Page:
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more meaning

EN[mɔː]
US UK
WMore
  • More or Mores may refer to:
  • NounPLmoresSUF-more
    1. An extra amount or extent.
      1. OBS a carrot; a parsnip.
        1. (dialectal) a root; stock.
          1. A plant.
          2. VerbSGmoresPRmoringPT, PPmored
            1. VT To root up.
            2. Adverb
              1. To a greater degree or extent.
                1. He walks more in the morning these days. ‎
              2. (now poetic) In negative constructions: any further, any longer; any more.
                1. Used alone to form the comparative form of adjectives and adverbs.
                  1. You're more beautiful than I ever imagined. ‎
                2. (now dialectal or humorous) Used in addition to an inflected comparative form. (Standard until the 18thc.).
                  1. I was more better at English than you. ‎
              3. Determiner
                1. Comparative form of many: in greater number. (Used for a discrete quantity.).
                  1. More people are arriving. ‎
                  2. There are more ways to do this than I can count. ‎
                2. Comparative form of much: in greater quantity, amount, or proportion. (Used for a continuous quantity.).
                  1. I want more soup;  I need more time ‎
                  2. There's more caffeine in my coffee than in the coffee you get in most places. ‎
              4. More Examples
                1. Used in the Middle of Sentence
                  • WYSIWYGs are helpful tools in that they enable you to create pages much more quickly
                  • It's possible we'll someday have more content than available space for it, but we'll cross that bridge when we come to it.
                  • It's my day off today - let's spend some time together.   Parents should spend more time with their children. ‎
                2. Used in the Beginning of Sentence
                  • More recently, a multilocus sequence analysis targeting 8 housekeeping genes and a multispacer sequence analysis were reported [ 13 , 14 ].
                  • More civilians than soldiers have been blown up by anti-personnel mines.
                  • More than a mere source of Promethean sustenance to thwart the cold and cook one's meat, wood was quite simply mankind's first industrial and manufacturing fuel.
                3. Used in the Ending of Sentence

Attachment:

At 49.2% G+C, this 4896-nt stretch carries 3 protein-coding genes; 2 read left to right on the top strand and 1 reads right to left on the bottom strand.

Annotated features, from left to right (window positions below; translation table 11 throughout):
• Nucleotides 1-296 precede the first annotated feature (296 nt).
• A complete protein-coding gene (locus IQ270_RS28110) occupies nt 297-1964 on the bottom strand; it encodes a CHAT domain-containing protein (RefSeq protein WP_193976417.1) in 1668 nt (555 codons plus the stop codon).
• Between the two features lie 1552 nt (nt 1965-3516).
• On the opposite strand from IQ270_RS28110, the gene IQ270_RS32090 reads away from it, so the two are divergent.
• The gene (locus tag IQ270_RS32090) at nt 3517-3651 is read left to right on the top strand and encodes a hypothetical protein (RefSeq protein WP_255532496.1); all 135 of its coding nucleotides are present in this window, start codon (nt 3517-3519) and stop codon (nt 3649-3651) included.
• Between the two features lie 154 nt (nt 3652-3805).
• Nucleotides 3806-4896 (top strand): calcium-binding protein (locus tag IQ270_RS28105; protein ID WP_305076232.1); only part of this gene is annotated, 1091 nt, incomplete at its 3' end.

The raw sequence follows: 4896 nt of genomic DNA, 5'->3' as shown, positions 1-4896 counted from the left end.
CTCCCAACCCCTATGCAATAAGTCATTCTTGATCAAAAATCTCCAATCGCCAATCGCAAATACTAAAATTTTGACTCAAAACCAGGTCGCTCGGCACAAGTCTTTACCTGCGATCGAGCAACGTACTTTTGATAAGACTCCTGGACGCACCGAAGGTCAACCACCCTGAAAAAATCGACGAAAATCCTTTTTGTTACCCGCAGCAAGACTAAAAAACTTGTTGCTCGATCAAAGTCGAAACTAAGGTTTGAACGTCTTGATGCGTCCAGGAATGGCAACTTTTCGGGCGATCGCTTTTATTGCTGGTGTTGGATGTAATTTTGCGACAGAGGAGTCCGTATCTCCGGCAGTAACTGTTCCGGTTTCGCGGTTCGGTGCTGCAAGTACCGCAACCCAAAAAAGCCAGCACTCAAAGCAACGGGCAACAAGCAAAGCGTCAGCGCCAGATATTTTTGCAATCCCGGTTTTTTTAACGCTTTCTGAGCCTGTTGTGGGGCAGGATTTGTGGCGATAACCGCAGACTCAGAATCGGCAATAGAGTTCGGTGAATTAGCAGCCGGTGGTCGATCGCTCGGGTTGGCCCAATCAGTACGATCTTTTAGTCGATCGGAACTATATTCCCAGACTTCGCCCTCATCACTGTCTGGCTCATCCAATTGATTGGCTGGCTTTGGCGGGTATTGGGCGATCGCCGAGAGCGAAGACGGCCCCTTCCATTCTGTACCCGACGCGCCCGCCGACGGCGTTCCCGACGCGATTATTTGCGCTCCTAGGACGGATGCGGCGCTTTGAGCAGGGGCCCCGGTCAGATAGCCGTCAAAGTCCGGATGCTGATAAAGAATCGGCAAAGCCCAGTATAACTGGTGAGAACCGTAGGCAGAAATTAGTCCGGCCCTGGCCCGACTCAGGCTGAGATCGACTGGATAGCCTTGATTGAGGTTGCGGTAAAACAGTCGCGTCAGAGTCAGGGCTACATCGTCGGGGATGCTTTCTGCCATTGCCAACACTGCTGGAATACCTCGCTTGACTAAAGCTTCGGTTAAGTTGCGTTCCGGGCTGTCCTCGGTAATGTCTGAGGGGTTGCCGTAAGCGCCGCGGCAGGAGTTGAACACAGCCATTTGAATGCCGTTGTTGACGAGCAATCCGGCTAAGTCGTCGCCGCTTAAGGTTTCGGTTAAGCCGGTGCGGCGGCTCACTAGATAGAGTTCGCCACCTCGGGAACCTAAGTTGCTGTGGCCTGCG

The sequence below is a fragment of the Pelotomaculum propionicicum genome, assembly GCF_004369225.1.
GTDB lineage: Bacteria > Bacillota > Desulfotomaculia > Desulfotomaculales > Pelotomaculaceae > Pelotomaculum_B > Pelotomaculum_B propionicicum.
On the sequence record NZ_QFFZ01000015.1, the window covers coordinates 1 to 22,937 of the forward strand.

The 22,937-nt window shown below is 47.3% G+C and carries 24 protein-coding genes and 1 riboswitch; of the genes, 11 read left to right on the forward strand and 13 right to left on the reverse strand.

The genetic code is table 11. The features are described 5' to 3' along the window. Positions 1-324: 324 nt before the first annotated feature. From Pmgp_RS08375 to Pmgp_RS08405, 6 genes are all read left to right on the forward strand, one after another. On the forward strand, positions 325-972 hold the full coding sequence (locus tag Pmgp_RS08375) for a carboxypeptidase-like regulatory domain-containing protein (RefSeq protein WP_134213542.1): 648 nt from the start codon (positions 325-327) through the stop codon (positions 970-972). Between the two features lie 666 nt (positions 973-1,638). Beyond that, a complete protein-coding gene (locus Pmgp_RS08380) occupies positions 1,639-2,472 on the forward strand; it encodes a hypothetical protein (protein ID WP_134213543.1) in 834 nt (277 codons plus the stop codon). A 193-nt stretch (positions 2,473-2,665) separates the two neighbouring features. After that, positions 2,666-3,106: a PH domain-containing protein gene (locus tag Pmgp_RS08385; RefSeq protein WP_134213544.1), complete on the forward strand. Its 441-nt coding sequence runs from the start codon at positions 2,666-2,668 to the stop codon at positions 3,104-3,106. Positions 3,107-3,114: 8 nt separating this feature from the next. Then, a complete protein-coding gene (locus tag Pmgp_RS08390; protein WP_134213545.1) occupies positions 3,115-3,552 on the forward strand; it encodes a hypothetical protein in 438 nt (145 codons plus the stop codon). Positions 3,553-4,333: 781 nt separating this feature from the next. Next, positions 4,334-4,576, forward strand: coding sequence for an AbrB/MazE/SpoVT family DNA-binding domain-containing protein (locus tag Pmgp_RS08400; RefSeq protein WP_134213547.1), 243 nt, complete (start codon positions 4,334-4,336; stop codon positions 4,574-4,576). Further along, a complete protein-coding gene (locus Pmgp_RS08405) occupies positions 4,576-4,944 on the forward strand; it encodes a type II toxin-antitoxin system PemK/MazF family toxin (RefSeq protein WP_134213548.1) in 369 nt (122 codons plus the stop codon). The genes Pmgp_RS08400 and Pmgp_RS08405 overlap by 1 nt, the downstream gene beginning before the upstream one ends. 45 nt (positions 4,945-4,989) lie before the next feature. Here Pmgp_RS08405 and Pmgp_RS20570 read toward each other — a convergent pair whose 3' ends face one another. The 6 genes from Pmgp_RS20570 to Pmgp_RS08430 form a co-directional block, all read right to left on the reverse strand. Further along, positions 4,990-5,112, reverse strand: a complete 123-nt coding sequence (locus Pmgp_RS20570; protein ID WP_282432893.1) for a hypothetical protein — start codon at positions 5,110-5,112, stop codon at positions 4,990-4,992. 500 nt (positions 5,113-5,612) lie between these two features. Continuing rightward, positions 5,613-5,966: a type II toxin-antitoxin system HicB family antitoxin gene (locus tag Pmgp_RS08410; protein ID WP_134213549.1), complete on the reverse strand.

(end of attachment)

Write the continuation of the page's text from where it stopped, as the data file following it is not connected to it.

• Girl, you can talk to the hand 'cause I ain't listenin' no more.
                  • The French soldiers [ …] from their youth have been practiced and ured in feats of arms. — Sir T. More.
                  • I plowed through two helpings, but then I didn't have room for any more.

              Meaning of more for the defined word.

              Grammatically, this word "more" is an adverb, more specifically, a degree adverb and an uncomparable adverb. It's also a determiner. It's also a noun, more specifically, a countable noun and a singularia tantum. It's also a verb, more specifically, a transitive verb.
              • Part-of-Speech Hierarchy
                1. Adverbs
                  • Degree adverbs
                    • Uncomparable adverbs
                    • Determiners
                      • Nouns
                        • Countable nouns
                          • Singularia tantum
                            • Uncountable nouns
                          • Verbs
                            • Transitive verbs
                          Difficultness: Level 1
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                          Easy     ➨     Difficult
                          Definiteness: Level 9
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                          Definite    ➨     Versatile
                          Related Links:
                          1. fr more
                          2. en moreover
                          3. en mores
                          4. fr mores
                          5. en morel
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